What is developmental stuttering?
Typically children aged 2 to 5-years-old go through periods of developmental disfluencies. These stuttering events are normal and should not be of concern. You may hear your child repeat phrases, words, or syllables 1-2 times (ex. “I see…I see…I see the dog” or “I I I want to go outside” or even “I wa-want to play”). These typical disfluencies could be increased due to excitement or nervousness. If there is a family history of stuttering then please monitor your child’s disfluencies closely.
When to reach out to a speech therapist
You should seek out the guidance of a speech language pathologist if your child’s disfluencies appear more severe. If your child is repeating phrases, words, syllables, or sounds numerous times, then this could be a sign of true stuttering (ex. “I I I I I want to to to go outside” or “Mmmmm-my name, mmm-my name, mmm-my name is Sally”). These stuttering events may come along with visible tension in your child’s face or you may see other body parts becoming tense, such as the neck and shoulders.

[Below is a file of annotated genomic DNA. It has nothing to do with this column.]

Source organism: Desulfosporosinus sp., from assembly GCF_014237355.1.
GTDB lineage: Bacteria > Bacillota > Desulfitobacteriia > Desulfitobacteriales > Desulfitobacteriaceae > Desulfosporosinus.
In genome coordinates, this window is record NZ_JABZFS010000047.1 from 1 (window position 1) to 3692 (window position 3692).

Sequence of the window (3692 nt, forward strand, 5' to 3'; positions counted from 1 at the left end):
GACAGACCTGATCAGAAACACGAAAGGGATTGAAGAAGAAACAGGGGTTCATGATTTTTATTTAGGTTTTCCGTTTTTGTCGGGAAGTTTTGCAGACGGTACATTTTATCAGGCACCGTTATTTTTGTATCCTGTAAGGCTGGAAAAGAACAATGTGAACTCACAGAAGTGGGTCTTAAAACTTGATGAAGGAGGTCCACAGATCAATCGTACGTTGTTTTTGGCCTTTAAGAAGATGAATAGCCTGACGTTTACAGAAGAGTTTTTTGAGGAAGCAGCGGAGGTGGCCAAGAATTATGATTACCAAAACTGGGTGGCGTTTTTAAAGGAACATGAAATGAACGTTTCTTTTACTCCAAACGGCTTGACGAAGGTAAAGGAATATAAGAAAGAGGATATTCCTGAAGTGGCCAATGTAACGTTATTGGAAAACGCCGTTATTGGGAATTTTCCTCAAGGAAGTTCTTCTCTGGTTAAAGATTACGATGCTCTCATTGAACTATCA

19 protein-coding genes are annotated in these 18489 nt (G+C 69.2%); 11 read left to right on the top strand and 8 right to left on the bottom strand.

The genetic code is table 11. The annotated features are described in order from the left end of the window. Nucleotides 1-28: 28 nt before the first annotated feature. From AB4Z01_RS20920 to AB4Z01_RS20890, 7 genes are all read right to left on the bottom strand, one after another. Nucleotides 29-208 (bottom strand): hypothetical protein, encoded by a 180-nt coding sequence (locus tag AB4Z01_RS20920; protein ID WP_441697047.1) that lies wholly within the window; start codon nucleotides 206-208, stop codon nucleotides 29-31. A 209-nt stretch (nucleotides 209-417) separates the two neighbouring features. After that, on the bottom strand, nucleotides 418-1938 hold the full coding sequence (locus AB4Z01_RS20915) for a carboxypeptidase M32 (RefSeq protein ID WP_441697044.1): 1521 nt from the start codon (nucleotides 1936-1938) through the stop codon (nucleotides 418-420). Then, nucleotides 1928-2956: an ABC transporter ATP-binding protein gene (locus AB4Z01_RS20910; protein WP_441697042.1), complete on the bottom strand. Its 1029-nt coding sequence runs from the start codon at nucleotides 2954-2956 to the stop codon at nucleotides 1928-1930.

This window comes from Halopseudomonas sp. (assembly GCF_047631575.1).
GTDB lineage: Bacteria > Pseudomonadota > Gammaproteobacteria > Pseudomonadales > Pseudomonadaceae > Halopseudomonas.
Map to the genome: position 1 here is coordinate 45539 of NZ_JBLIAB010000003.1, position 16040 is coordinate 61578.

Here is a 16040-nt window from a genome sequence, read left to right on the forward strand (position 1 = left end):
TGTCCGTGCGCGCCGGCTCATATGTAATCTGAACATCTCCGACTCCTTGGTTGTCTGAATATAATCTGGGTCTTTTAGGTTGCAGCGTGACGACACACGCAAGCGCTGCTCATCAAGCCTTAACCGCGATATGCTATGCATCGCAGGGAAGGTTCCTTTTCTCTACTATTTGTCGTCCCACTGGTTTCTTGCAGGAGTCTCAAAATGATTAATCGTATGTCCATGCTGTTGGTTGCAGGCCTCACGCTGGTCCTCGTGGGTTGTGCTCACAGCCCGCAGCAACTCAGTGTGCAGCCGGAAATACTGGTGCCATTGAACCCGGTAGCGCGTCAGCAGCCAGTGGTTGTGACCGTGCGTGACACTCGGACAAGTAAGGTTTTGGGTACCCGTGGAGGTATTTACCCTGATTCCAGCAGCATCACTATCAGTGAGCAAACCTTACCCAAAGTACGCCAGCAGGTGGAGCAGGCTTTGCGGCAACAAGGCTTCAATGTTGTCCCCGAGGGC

What is a “block”?
A child with a true stuttering disorder may also present with “blocks”. A “block” is when your child’s mouth is open attempting to say a sound, but no sound or air is released. Pay attention for these events as they are a sign your child may need help to work on these difficulties.
Take a look at this article from The Stuttering Foundation for more information about developmental stuttering vs. true stuttering.
Information for parents of preschoolers who stutter
Information for parents of school-aged children who stutter
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